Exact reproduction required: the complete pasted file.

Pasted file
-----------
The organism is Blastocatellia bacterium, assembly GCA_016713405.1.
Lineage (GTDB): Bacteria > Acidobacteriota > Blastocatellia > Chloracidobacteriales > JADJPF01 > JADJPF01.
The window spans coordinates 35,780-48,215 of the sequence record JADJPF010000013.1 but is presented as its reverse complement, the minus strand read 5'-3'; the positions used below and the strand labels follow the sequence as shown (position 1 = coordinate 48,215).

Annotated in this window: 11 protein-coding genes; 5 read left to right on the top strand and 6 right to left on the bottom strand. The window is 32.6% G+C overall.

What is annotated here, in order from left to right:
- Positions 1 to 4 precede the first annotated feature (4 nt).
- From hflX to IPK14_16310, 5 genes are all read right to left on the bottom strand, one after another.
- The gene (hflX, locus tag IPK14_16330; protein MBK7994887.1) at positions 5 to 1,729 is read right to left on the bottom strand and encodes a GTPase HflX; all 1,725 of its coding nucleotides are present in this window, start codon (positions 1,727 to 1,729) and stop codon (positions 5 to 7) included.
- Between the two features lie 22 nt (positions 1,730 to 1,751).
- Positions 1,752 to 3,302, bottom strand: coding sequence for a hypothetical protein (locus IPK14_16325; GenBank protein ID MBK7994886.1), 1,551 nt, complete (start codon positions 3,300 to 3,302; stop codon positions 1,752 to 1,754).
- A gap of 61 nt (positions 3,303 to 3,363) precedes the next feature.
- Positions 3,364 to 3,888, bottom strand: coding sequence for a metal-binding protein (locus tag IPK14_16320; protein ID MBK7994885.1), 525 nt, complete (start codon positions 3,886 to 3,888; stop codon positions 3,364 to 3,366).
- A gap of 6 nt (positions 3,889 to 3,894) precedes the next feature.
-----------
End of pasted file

The organism is Blastocatellia bacterium, assembly GCA_016713405.1.
Lineage (GTDB): Bacteria > Acidobacteriota > Blastocatellia > Chloracidobacteriales > JADJPF01 > JADJPF01.
The window spans coordinates 35,780-48,215 of the sequence record JADJPF010000013.1 but is presented as its reverse complement, the minus strand read 5'-3'; the positions used below and the strand labels follow the sequence as shown (position 1 = coordinate 48,215).

Annotated in this window: 11 protein-coding genes; 5 read left to right on the top strand and 6 right to left on the bottom strand. The window is 32.6% G+C overall.

What is annotated here, in order from left to right:
- Positions 1 to 4 precede the first annotated feature (4 nt).
- From hflX to IPK14_16310, 5 genes are all read right to left on the bottom strand, one after another.
- The gene (hflX, locus tag IPK14_16330; protein MBK7994887.1) at positions 5 to 1,729 is read right to left on the bottom strand and encodes a GTPase HflX; all 1,725 of its coding nucleotides are present in this window, start codon (positions 1,727 to 1,729) and stop codon (positions 5 to 7) included.
- Between the two features lie 22 nt (positions 1,730 to 1,751).
- Positions 1,752 to 3,302, bottom strand: coding sequence for a hypothetical protein (locus IPK14_16325; GenBank protein ID MBK7994886.1), 1,551 nt, complete (start codon positions 3,300 to 3,302; stop codon positions 1,752 to 1,754).
- A gap of 61 nt (positions 3,303 to 3,363) precedes the next feature.
- Positions 3,364 to 3,888, bottom strand: coding sequence for a metal-binding protein (locus tag IPK14_16320; protein ID MBK7994885.1), 525 nt, complete (start codon positions 3,886 to 3,888; stop codon positions 3,364 to 3,366).
- A gap of 6 nt (positions 3,889 to 3,894) precedes the next feature.